New Delhi: The number of alleged violent crimes against members of the Christian community in India rose nearly 75 per cent to 486 in 2021 from 279 in 2020, shows a new report by a Christian rights protection body.
The United Christian Forum said 2021 was the “most violent year for Christians” in India since 2014, when the group started a toll-free helpline that assists Christians in distress to reach public authorities. The body counts an incident as an alleged crime once it authenticates a complaint raised, through its network.
The forum said the last two months of the year “witnessed over one hundred (104) incidents as if to warn Christians from celebrating the birthday of Lord Jesus Christ — Christmas”. October was the most violent month (77 incidents), it said.
According to the report released Friday, the 2021 figures are much higher than previous years — 127 (2014), 142 (2015), 226 (2016), 248 (2017), 292 (2018) and 328 (2019).
In 2021, the report said, Uttar Pradesh saw the maximum number of such alleged crimes with 102 instances, followed by Chhattisgarh (90). Four states — Uttar Pradesh, Chhattisgarh, Jharkhand (44) and Madhya Pradesh (38) — recorded 274 incidents (56 per cent) of violence against Christians, the report added.
“In almost all incidents reported across India, vigilante mobs composed of religious extremists have been seen to either barge into a prayer gathering or round up individuals that they believe are involved in forcible religious conversions,” the report said.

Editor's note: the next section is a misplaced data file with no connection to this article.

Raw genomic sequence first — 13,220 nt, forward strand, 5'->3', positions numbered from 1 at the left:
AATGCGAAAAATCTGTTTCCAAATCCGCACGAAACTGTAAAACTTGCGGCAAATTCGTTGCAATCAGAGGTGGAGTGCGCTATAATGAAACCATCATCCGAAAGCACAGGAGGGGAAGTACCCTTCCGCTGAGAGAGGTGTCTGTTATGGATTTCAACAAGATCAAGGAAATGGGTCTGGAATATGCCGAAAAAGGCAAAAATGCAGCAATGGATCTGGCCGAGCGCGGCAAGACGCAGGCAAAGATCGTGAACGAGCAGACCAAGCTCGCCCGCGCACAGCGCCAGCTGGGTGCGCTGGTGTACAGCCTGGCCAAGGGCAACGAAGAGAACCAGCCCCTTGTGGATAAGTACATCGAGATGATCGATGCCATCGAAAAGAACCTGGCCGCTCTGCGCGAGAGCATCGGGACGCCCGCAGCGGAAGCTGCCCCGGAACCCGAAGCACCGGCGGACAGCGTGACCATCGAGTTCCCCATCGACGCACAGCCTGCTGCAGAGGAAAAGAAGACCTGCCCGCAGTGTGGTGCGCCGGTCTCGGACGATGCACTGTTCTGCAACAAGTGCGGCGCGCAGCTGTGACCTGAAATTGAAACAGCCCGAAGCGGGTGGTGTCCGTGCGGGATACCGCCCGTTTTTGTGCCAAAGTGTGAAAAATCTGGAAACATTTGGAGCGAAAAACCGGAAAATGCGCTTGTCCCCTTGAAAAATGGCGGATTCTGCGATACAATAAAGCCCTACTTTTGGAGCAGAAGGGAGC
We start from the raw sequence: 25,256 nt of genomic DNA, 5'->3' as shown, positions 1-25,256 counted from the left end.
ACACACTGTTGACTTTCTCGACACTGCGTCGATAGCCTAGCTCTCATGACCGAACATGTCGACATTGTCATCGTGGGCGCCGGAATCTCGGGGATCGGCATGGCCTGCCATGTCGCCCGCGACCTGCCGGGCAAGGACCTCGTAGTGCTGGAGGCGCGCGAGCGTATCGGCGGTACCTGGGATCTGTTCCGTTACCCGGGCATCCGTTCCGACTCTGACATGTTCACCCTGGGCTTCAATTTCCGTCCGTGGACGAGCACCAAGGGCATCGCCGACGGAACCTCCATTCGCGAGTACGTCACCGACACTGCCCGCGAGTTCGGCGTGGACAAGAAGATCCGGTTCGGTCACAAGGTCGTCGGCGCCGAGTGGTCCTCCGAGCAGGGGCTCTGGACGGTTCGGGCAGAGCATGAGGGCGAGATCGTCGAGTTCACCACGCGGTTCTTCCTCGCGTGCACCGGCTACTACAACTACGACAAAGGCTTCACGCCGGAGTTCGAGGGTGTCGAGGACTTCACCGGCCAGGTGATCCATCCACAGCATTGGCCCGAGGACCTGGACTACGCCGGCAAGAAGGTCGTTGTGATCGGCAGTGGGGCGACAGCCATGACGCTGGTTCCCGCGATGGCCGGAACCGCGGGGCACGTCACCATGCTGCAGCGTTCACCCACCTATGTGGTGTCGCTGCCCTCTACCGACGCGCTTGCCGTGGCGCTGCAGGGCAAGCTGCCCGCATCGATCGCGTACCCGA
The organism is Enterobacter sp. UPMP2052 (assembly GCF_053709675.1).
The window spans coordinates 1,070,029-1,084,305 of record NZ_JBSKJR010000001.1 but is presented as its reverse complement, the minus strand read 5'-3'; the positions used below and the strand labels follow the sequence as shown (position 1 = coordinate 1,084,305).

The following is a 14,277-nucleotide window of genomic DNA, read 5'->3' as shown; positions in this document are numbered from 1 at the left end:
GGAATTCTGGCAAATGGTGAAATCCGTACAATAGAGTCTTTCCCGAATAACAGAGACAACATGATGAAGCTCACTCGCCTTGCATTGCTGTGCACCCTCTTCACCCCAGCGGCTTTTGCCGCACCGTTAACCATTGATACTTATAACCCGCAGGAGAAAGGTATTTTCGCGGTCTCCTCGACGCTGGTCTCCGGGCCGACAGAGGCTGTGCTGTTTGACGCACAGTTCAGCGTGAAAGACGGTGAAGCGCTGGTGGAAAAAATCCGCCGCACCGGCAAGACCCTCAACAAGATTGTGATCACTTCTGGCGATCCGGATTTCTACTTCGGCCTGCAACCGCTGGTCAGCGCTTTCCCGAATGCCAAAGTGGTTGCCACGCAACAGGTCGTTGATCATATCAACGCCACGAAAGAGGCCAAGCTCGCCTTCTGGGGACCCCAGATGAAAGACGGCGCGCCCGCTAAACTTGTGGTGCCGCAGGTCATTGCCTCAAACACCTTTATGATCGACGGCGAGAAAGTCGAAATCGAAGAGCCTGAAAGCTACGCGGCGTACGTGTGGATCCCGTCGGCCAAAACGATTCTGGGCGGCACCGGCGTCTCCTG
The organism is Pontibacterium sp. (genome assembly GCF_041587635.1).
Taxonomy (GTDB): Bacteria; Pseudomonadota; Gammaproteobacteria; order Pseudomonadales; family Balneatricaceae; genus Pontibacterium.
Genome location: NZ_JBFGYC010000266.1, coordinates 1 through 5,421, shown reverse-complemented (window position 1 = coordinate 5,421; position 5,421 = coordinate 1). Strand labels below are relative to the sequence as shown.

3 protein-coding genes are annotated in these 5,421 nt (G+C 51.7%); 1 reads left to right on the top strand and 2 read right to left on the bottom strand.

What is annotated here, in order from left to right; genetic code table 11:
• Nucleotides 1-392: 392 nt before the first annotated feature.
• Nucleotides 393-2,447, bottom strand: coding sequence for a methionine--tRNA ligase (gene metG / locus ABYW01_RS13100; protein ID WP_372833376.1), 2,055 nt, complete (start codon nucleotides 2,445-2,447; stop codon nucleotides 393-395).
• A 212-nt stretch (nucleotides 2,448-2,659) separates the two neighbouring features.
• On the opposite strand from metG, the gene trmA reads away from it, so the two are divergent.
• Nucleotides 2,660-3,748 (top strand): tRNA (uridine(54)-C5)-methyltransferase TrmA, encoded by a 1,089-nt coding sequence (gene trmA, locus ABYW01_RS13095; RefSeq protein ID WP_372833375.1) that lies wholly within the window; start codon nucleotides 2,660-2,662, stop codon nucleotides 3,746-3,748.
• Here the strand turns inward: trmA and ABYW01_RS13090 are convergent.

“With impunity, such mobs criminally threaten, physically assault people in prayer, before handing them over to the police on allegations of forcible conversions. Often communal sloganeering is witnessed outside police stations, where the police stand as mute spectators,” it added.
The report said the helpline “through its advocacy and interventions managed to obtain release of 210 persons from detention”. “Also 46 places of worship were reopened or continue to have prayer services. But only 34 FIRs could only be registered against the violence perpetrators,” it said.
‘False narrative damaging religious harmony’
A.C. Michael, who runs the forum and is a former member of the Delhi Minorities Commission, said hatred being created through a “false narrative” is damaging religious harmony.
“The hatred being created against Christians by the speeches and actions alleging that they deceitfully convert people has led to the increase in incidence of such crimes. But where is the proof of such incidents happening? The anti-conversion bill has been put in place in several states now but it (law) has existed in Odisha since 1967. There hasn’t been a single conviction under that law in Odisha,” he told ThePrint.
“This false narrative that is being created by a certain section of people is damaging religious harmony in several states,” Michael said.
Alleging that the mob often has connections with the police, he said: “Often when these mobs gather outside a church where prayers are happening, the police end up arresting the pastor. The mob carries enough clout to influence them to do so.”
(Edited by Amit Upadhyaya)